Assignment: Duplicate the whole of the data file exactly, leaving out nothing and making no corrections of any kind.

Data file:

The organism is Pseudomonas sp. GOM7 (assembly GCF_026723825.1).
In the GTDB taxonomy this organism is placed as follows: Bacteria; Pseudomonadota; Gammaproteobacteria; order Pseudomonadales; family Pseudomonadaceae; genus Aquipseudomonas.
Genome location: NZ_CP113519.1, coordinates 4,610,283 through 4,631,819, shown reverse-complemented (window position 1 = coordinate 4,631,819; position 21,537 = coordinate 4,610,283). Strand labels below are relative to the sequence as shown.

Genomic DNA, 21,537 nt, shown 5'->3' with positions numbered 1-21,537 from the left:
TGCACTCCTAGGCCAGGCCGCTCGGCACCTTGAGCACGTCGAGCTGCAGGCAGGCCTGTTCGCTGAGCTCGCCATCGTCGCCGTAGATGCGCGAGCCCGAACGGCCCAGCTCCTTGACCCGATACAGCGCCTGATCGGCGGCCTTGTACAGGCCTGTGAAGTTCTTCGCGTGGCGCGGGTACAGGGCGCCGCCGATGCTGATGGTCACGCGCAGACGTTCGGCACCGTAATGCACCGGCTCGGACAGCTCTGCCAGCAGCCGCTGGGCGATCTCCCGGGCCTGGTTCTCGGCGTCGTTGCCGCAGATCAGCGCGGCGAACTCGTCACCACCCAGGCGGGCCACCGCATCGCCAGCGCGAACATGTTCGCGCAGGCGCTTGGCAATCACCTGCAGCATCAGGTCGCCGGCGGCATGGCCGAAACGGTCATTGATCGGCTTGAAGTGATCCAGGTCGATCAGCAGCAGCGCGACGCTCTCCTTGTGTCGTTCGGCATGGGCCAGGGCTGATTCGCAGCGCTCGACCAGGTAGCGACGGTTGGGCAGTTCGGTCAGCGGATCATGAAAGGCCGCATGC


The organism is Pseudomonas sp. GOM7 (assembly GCF_026723825.1).
In the GTDB taxonomy this organism is placed as follows: Bacteria; Pseudomonadota; Gammaproteobacteria; order Pseudomonadales; family Pseudomonadaceae; genus Aquipseudomonas.
Genome location: NZ_CP113519.1, coordinates 4,610,283 through 4,631,819, shown reverse-complemented (window position 1 = coordinate 4,631,819; position 21,537 = coordinate 4,610,283). Strand labels below are relative to the sequence as shown.

Genomic DNA, 21,537 nt, shown 5'->3' with positions numbered 1-21,537 from the left:
TGCACTCCTAGGCCAGGCCGCTCGGCACCTTGAGCACGTCGAGCTGCAGGCAGGCCTGTTCGCTGAGCTCGCCATCGTCGCCGTAGATGCGCGAGCCCGAACGGCCCAGCTCCTTGACCCGATACAGCGCCTGATCGGCGGCCTTGTACAGGCCTGTGAAGTTCTTCGCGTGGCGCGGGTACAGGGCGCCGCCGATGCTGATGGTCACGCGCAGACGTTCGGCACCGTAATGCACCGGCTCGGACAGCTCTGCCAGCAGCCGCTGGGCGATCTCCCGGGCCTGGTTCTCGGCGTCGTTGCCGCAGATCAGCGCGGCGAACTCGTCACCACCCAGGCGGGCCACCGCATCGCCAGCGCGAACATGTTCGCGCAGGCGCTTGGCAATCACCTGCAGCATCAGGTCGCCGGCGGCATGGCCGAAACGGTCATTGATCGGCTTGAAGTGATCCAGGTCGATCAGCAGCAGCGCGACGCTCTCCTTGTGTCGTTCGGCATGGGCCAGGGCTGATTCGCAGCGCTCGACCAGGTAGCGACGGTTGGGCAGTTCGGTCAGCGGATCATGAAAGGCCGCATGC